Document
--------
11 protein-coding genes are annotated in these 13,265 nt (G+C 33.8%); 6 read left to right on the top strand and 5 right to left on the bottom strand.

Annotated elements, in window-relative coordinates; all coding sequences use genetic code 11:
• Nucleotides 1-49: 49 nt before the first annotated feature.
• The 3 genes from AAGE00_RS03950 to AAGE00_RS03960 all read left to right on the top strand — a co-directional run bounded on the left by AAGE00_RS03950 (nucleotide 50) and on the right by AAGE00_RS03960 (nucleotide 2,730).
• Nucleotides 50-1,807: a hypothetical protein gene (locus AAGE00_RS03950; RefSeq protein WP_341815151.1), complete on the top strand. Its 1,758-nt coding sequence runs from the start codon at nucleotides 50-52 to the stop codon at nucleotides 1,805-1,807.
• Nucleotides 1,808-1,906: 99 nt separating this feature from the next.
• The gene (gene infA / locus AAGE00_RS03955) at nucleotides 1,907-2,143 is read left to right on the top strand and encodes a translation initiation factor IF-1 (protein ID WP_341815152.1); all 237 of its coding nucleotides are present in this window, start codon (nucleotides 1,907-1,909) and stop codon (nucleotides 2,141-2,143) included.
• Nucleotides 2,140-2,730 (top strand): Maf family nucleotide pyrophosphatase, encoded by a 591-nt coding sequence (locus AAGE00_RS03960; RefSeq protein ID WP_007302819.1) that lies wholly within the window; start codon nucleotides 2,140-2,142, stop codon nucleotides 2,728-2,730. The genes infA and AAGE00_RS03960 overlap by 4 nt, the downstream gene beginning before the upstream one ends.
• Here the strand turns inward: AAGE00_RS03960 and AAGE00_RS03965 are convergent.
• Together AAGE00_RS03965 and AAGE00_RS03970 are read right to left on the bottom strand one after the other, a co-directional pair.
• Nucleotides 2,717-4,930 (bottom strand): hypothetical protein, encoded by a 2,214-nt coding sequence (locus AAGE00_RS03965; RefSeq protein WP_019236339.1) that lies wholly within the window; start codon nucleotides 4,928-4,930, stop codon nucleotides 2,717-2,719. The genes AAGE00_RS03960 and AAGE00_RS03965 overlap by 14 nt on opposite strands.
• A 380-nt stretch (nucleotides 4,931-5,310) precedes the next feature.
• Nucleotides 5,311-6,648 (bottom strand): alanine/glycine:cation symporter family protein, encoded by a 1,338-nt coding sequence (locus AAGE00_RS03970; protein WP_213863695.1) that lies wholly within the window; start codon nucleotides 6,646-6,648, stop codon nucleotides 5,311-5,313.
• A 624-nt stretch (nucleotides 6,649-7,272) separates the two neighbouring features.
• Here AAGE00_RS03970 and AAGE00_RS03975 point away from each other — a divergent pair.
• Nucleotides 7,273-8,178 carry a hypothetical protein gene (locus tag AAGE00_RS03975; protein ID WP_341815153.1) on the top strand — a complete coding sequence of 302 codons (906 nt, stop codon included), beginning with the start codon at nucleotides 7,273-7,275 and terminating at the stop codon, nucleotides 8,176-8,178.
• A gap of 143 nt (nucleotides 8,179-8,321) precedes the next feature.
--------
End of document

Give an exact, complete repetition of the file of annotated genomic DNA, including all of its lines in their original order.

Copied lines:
11 protein-coding genes are annotated in these 13,265 nt (G+C 33.8%); 6 read left to right on the top strand and 5 right to left on the bottom strand.

Annotated elements, in window-relative coordinates; all coding sequences use genetic code 11:
• Nucleotides 1-49: 49 nt before the first annotated feature.
• The 3 genes from AAGE00_RS03950 to AAGE00_RS03960 all read left to right on the top strand — a co-directional run bounded on the left by AAGE00_RS03950 (nucleotide 50) and on the right by AAGE00_RS03960 (nucleotide 2,730).
• Nucleotides 50-1,807: a hypothetical protein gene (locus AAGE00_RS03950; RefSeq protein WP_341815151.1), complete on the top strand. Its 1,758-nt coding sequence runs from the start codon at nucleotides 50-52 to the stop codon at nucleotides 1,805-1,807.
• Nucleotides 1,808-1,906: 99 nt separating this feature from the next.
• The gene (gene infA / locus AAGE00_RS03955) at nucleotides 1,907-2,143 is read left to right on the top strand and encodes a translation initiation factor IF-1 (protein ID WP_341815152.1); all 237 of its coding nucleotides are present in this window, start codon (nucleotides 1,907-1,909) and stop codon (nucleotides 2,141-2,143) included.
• Nucleotides 2,140-2,730 (top strand): Maf family nucleotide pyrophosphatase, encoded by a 591-nt coding sequence (locus AAGE00_RS03960; RefSeq protein ID WP_007302819.1) that lies wholly within the window; start codon nucleotides 2,140-2,142, stop codon nucleotides 2,728-2,730. The genes infA and AAGE00_RS03960 overlap by 4 nt, the downstream gene beginning before the upstream one ends.
• Here the strand turns inward: AAGE00_RS03960 and AAGE00_RS03965 are convergent.
• Together AAGE00_RS03965 and AAGE00_RS03970 are read right to left on the bottom strand one after the other, a co-directional pair.
• Nucleotides 2,717-4,930 (bottom strand): hypothetical protein, encoded by a 2,214-nt coding sequence (locus AAGE00_RS03965; RefSeq protein WP_019236339.1) that lies wholly within the window; start codon nucleotides 4,928-4,930, stop codon nucleotides 2,717-2,719. The genes AAGE00_RS03960 and AAGE00_RS03965 overlap by 14 nt on opposite strands.
• A 380-nt stretch (nucleotides 4,931-5,310) precedes the next feature.
• Nucleotides 5,311-6,648 (bottom strand): alanine/glycine:cation symporter family protein, encoded by a 1,338-nt coding sequence (locus AAGE00_RS03970; protein WP_213863695.1) that lies wholly within the window; start codon nucleotides 6,646-6,648, stop codon nucleotides 5,311-5,313.
• A 624-nt stretch (nucleotides 6,649-7,272) separates the two neighbouring features.
• Here AAGE00_RS03970 and AAGE00_RS03975 point away from each other — a divergent pair.
• Nucleotides 7,273-8,178 carry a hypothetical protein gene (locus tag AAGE00_RS03975; protein ID WP_341815153.1) on the top strand — a complete coding sequence of 302 codons (906 nt, stop codon included), beginning with the start codon at nucleotides 7,273-7,275 and terminating at the stop codon, nucleotides 8,176-8,178.
• A gap of 143 nt (nucleotides 8,179-8,321) precedes the next feature.